|[Note Guidelines] Photographer's Note|
There is only one species of Bobcat in California and in the southwestern deserts -- Felis rufus. It has the widest and most continuous range of any California carnivore and is found throughout all the deserts of the American Southwest.
The name Bobcat may have originated from its short tail, which is only 6 or 7 inches long. The end of its tail is always black, tipped with white, which distinguishes the Bobcat from its northern cousin, the Canadian Lynx, whose tail is tipped solid black.
The Bobcat has long legs and large paws. Large specimens can weigh up to 30 pounds, but the average Bobcat is only 15 to 20 pounds. The Bobcat's growls and snarls are so deep and fearsome, particularly when hidden from view, that one gets the mis-impression it must be a Mountain Lion.
Despite its pussycat appearance when seen in repose, the Bobcat is quite fierce and is equipped to kill animals as large as deer. When living near a ranch, it may take lambs, poultry and even young pigs. However, food habit studies have shown Bobcats subsist on a diet of rabbits, ground squirrels, mice, pocket gophers and wood rats. Quail have been found in bobcat stomachs, but predation by bobcats does not harm healthy game populations.
The Bobcat roams freely at night and is frequently abroad during the day except at the peak of summer. It does not dig its own den. If a crevice or a cave is not available, it will den in a dense thicket of brush or sometimes choose a hollow in a log or a tree.
Bobcats occupy areas from 1/4 of a square mile to as much as 25 square miles, depending on the habitat and sex of the Bobcat. Female Bobcats occupy smaller areas than males and normally do not associate with other female bobcats. Males roam wider than females; while they are not particularly tolerant of other males, the home ranges of males will overlap those of both males and females.
Its mating behavior is similar to a housecat's. Young are usually born in April and May, although litters may be born during almost any month except December and January.
The normal Bobcat litter consists of 2 or 3 kittens, born blind and weighing 4 to 8 ounces. Birth occurs in a rock crevice or burrow, after a 60-day gestation period. The kittens open their eyes after 10 days and are taught hunting skills by their mother until they leave her 9 or 10 months later. The father has no role in raising the offspring.
Males are usually fertile by their first year, but females do not usually give birth to their first litter until they are two years old. Females normally produce just one litter per year. Because Bobcats are solitary animals, males and females spend only a few days of the year together -- during courtship and mating. Bobcats in captivity have been known to live as long as 25 years.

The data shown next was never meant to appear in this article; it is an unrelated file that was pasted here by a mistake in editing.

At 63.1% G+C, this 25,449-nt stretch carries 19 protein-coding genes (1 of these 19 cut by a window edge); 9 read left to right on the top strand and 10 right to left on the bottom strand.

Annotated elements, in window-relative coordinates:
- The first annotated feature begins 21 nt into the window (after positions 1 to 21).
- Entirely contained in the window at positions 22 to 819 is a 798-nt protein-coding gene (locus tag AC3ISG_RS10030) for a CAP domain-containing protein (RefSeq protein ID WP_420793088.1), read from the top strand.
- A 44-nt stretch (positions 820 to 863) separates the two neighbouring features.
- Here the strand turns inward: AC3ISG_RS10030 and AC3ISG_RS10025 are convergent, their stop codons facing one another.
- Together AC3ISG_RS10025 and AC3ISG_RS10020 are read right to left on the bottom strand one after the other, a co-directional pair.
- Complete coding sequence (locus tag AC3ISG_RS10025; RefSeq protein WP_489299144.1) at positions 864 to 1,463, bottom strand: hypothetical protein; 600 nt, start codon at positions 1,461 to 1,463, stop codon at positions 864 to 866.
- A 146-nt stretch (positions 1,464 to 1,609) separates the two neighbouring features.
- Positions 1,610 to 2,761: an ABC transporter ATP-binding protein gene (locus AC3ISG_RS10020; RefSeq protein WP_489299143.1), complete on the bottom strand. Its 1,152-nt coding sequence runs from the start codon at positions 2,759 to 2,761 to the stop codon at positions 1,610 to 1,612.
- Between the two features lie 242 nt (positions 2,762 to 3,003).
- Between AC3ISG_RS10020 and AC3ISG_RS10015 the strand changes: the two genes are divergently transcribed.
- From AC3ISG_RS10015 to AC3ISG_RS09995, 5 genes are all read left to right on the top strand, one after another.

This shot was taken at the Coyote Point Museum Zoo though glass.
liquidsunshine, TAZ, jchemas, Dan, SunToucher, danbachmann, wallhalla15, Adam73 has marked this note useful
Only registered TrekNature members may rate photo notes.
The details are good.
Good colours and lighting. Great POV, he's got a very intense stare.
Well composed and nicely framed.
Thanks for posting, enjoy the rest of the weekend.
- [2006-07-16 3:43]
I am not sure to want a cat like that at home :-) Nice portrait for this beautiful felin. Bravo Manyee.
Hello Manyee, excllent colors, Great details, Lighting is spot on great work, TFS Kyle
Great protrait of this bobcat.
Excellent colors and details and excellent POV and BG too.
Like the note and love the frame.
- [2006-07-16 13:18]
Hi Manyee, beautiful photo, splendid linx, great shot!
Is a typical attitude of this "big cat". Congratulation, Dan.
(When I was 12 years old I read a book about animals from Romania. On the cover was romanian linx in the same attitude. Thank you for this nostalgical remember.)
Nice closeup kitty portrait shot a little soft on focus but an excellent POV showing great facial feature of this beautiful feline. :)
I looked at this photo severall times yesterday figuring out the blue colors cast. Then I read your note again and saw at the bottom the reason why. It's taken in a museum. I'm still note sure about the blue color, but beside that I really like the composition. I think I can even see you in the reflection of the eye of the bobcat. The details are outstanding and your story is very informative. Great DOF and POV.
While not entirely clear, it appears to be done very well given the low lighting. You have captured the gaze perfectly!
Hi Manyee, I like this beautiful cat very much. This is a very nice portrait shot. Good colours, great POV and very good shapness too. This is a good composition. Thank you for posting.
- [2006-07-21 0:04]
oooh looks like you have been busy. I love the lighting in this shot. Gives it an earie mood. I like the compostion, and the intense stare.
What a beautiful bobcat, he was sure looking at you intently. We have these around here behind my house, at least that's what I hear, I've never seen one. I really like this close-up portrait of him, well done.